Managing ‘Bring Your Own Device’ Within Your Organisation
How to manage IT and data security when employees are working from their own devices
With the exponential rise in remote working, ‘bring your own device’ (BYOD) has become a mainstay of many organisations. Employees are increasingly working from their personal laptops or accessing work systems from their personal mobile phones when at home. And in some cases, ‘bring your own device’ extends to bringing personal devices into the workplace.
But with BYOD comes a new selection IT security (and potentially HR) issues. So how can an organisation approach BYOD management and best protect itself?
BYOD & cybersecurity
When employees use their own mobiles, tablets, laptops or desktops for remote working, it exposes an organisation to new security vulnerabilities. These can include new risks of malware or phishing that work firewalls or antivirus would normally have covered.
There can also be an increased risk of work data loss should a personal device connected to work emails or systems become lost or stolen (note this would also be a GDPR breach).
Without oversight, there’s no guarantee that such devices even have a password attached to them. Any organisation allowing BYOD must, therefore, consider ways to mitigate the rise in security risks.
Risk Mitigation Practices
When evaluating the technical controls that can be introduced to mitigate the risks inherent with BYOD, the provision of managed work devices is usually the most effective solution.
Where a managed work device solution is not possible (due to logistical constraints, budgets etc.) the implementation of a strong BYOD management policy can be viewed as the next best option.
Establishing A BYOD Management Solution
Any BYOD management policy should seek to address the active cybersecurity threat to both employee devices and remote working infrastructure, whilst remaining flexible to evolving IT security needs within the organisation.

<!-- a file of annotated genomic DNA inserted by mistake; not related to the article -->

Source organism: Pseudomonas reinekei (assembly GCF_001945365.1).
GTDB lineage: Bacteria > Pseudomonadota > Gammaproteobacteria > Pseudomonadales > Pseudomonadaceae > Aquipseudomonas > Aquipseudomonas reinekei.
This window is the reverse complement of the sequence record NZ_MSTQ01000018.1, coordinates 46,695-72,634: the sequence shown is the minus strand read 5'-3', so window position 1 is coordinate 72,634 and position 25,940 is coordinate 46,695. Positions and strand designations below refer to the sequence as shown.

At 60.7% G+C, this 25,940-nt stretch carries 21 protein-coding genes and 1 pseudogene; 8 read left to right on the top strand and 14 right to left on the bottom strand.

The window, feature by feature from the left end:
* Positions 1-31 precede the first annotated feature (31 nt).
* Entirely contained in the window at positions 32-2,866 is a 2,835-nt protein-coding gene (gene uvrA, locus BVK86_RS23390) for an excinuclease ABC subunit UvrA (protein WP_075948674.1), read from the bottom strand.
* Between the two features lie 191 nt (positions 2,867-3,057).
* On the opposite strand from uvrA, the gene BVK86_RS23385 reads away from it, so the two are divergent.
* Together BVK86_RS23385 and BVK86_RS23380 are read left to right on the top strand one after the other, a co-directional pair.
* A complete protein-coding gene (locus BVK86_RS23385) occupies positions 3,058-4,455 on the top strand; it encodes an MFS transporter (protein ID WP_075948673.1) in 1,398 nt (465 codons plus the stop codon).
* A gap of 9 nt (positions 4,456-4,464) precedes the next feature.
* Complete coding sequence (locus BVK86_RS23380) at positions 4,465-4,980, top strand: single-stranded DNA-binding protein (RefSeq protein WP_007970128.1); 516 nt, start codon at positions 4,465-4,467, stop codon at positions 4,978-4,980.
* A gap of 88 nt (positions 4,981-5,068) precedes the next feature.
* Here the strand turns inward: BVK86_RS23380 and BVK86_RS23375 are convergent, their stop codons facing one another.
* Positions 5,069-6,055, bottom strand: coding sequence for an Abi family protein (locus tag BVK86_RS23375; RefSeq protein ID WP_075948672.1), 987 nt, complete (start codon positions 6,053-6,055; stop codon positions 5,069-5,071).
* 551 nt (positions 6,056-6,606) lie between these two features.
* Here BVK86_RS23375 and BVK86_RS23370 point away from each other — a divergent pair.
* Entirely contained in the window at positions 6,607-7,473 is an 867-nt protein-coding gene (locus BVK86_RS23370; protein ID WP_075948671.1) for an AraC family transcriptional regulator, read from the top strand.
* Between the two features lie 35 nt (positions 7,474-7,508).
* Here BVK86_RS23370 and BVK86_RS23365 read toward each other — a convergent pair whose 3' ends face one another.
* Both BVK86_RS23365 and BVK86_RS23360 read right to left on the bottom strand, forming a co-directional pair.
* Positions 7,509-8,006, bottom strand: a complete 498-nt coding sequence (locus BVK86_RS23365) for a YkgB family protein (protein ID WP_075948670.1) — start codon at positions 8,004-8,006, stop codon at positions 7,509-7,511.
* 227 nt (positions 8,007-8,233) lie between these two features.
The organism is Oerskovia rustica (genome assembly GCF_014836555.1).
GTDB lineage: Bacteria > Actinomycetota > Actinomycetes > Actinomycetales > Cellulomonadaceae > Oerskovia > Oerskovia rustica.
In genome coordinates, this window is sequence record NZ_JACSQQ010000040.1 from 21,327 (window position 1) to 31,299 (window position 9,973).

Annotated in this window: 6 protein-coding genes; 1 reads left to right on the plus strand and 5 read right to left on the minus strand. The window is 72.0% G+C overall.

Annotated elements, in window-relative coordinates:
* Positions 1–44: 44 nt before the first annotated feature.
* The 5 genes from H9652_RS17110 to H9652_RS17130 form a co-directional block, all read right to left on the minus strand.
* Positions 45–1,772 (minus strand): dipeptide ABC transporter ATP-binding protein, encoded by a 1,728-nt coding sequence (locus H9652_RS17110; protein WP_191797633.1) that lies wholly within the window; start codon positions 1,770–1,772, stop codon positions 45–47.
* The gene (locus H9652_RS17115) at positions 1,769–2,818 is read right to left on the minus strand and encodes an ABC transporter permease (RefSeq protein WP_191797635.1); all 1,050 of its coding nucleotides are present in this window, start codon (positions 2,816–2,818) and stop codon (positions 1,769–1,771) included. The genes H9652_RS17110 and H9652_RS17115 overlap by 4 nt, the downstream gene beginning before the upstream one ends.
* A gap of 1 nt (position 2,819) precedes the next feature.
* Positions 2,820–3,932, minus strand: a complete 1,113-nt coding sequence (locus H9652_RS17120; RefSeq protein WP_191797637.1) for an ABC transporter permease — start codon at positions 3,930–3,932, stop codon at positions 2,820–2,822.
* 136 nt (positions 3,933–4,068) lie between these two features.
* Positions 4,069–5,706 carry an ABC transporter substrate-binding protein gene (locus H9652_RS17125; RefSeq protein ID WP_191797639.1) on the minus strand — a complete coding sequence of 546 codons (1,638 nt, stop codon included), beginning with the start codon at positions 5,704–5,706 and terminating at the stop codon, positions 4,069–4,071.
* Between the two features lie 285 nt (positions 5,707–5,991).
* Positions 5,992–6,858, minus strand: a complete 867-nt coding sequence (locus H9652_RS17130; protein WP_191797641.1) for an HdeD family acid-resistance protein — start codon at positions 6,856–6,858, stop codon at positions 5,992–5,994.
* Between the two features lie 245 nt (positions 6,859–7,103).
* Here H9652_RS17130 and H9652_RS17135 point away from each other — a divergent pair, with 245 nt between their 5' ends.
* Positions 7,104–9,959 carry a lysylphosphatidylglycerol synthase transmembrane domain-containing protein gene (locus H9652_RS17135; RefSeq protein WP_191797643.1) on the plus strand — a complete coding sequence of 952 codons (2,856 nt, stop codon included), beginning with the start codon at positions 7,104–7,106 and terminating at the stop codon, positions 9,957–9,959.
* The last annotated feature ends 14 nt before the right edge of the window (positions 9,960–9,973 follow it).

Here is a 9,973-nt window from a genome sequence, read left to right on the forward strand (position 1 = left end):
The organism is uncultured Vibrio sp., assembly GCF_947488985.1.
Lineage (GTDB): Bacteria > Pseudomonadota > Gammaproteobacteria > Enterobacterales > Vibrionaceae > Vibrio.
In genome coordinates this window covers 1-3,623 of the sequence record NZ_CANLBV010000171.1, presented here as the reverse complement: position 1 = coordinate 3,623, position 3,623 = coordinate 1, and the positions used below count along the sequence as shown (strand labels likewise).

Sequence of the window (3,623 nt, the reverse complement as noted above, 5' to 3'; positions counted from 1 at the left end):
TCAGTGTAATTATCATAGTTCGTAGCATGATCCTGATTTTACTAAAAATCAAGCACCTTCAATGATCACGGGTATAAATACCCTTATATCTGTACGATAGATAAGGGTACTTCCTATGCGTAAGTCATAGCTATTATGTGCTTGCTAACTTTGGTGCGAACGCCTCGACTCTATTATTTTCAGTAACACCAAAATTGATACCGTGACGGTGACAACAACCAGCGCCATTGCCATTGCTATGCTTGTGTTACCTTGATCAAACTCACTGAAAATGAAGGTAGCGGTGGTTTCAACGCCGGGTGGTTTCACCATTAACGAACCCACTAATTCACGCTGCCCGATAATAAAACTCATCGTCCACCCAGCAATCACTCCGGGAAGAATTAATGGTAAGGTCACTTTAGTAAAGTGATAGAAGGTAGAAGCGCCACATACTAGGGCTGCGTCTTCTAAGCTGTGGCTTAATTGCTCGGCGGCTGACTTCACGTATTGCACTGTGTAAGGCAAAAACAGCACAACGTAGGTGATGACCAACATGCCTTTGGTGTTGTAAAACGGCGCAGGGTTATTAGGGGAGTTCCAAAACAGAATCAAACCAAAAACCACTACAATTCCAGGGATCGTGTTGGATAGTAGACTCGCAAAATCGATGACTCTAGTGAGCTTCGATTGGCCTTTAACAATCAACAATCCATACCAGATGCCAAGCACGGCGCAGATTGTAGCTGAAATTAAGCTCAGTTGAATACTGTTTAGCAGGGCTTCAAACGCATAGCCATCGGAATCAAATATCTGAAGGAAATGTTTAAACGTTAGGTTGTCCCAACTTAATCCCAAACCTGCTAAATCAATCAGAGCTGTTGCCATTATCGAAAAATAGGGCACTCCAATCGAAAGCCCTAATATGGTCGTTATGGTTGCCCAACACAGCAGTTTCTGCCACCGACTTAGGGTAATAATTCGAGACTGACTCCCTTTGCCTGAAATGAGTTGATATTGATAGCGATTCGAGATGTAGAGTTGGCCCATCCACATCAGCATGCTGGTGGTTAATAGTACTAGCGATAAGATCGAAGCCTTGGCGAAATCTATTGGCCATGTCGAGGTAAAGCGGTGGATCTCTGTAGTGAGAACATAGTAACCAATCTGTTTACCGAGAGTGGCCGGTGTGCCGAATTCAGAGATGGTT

When seeking to mitigate the risks from BYOD, IT security measures can include utilising strong authentication approaches. This can include two- or multi-factor authentication, which add additional layers of security that significantly decrease the likelihood of unauthorised access.
Monitoring of services and data being accessed by employees working remotely is another part of a BYOD management policy. Microsoft 365 security solutions can in part support the monitoring of work account use. Outside of this, Mobile Device Management can be useful.
Security & Mobile Device Management
When introducing or updating a BYOD management policy, it is worth considering adopting Mobile Device Management (MDM) solution.
MDM is a way of controlling devices remotely, allowing organisations to monitor them and enforce measures as required. On managed work devices, MDM can be useful in quickly deploying work-prescribed apps, links, security software and more. It can also be used to limit functionality, such as removing the use of a phone camera, preventing work-irrelevant web browsing, or preventing the download of gaming apps.
For BYOD purposes, MDM can be used to create a partition (or bubble) within an employee’s personal device for work-related activities. This allows work emails to be kept away from personal email accounts, for example. MDM can also support the secure accessing of cloud-based applications from employee devices. It also allows organisations to apply additional security to access partitions (even if the device itself has no security), and even wipe the data held in the partition remotely if required (eg. the device is lost).
Owning ‘Bring Your Own Device’
Despite the rising challenges from BYOD management and cybersecurity implications, security risks can be minimised through the smart implementation of BYOD management policies. In turn this should be supported by an appropriate update to HR policies and the provision of relevant employee training.
To discuss the IT security implications of ‘bring your own device’ or our MDM solutions, please get in touch: